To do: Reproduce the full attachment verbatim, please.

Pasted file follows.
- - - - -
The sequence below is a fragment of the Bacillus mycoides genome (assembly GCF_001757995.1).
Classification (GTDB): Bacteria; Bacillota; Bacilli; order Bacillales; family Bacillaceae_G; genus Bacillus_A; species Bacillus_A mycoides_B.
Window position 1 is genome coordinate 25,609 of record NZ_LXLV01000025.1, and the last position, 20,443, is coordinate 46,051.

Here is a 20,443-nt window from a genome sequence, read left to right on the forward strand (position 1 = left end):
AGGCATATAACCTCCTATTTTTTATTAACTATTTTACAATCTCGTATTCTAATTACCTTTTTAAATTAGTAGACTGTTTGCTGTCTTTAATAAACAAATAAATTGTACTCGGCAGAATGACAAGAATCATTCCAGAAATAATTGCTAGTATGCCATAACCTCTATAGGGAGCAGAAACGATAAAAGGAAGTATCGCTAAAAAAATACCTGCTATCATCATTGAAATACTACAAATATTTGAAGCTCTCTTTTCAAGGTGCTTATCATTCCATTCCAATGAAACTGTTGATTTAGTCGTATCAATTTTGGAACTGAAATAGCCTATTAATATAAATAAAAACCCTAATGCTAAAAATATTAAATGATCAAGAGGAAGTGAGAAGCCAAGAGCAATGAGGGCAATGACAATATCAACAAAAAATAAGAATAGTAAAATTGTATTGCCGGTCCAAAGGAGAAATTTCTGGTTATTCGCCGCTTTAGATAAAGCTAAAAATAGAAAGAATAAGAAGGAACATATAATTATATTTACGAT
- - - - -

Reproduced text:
The sequence below is a fragment of the Bacillus mycoides genome (assembly GCF_001757995.1).
Classification (GTDB): Bacteria; Bacillota; Bacilli; order Bacillales; family Bacillaceae_G; genus Bacillus_A; species Bacillus_A mycoides_B.
Window position 1 is genome coordinate 25,609 of record NZ_LXLV01000025.1, and the last position, 20,443, is coordinate 46,051.

Here is a 20,443-nt window from a genome sequence, read left to right on the forward strand (position 1 = left end):
AGGCATATAACCTCCTATTTTTTATTAACTATTTTACAATCTCGTATTCTAATTACCTTTTTAAATTAGTAGACTGTTTGCTGTCTTTAATAAACAAATAAATTGTACTCGGCAGAATGACAAGAATCATTCCAGAAATAATTGCTAGTATGCCATAACCTCTATAGGGAGCAGAAACGATAAAAGGAAGTATCGCTAAAAAAATACCTGCTATCATCATTGAAATACTACAAATATTTGAAGCTCTCTTTTCAAGGTGCTTATCATTCCATTCCAATGAAACTGTTGATTTAGTCGTATCAATTTTGGAACTGAAATAGCCTATTAATATAAATAAAAACCCTAATGCTAAAAATATTAAATGATCAAGAGGAAGTGAGAAGCCAAGAGCAATGAGGGCAATGACAATATCAACAAAAAATAAGAATAGTAAAATTGTATTGCCGGTCCAAAGGAGAAATTTCTGGTTATTCGCCGCTTTAGATAAAGCTAAAAATAGAAAGAATAAGAAGGAACATATAATTATATTTACGAT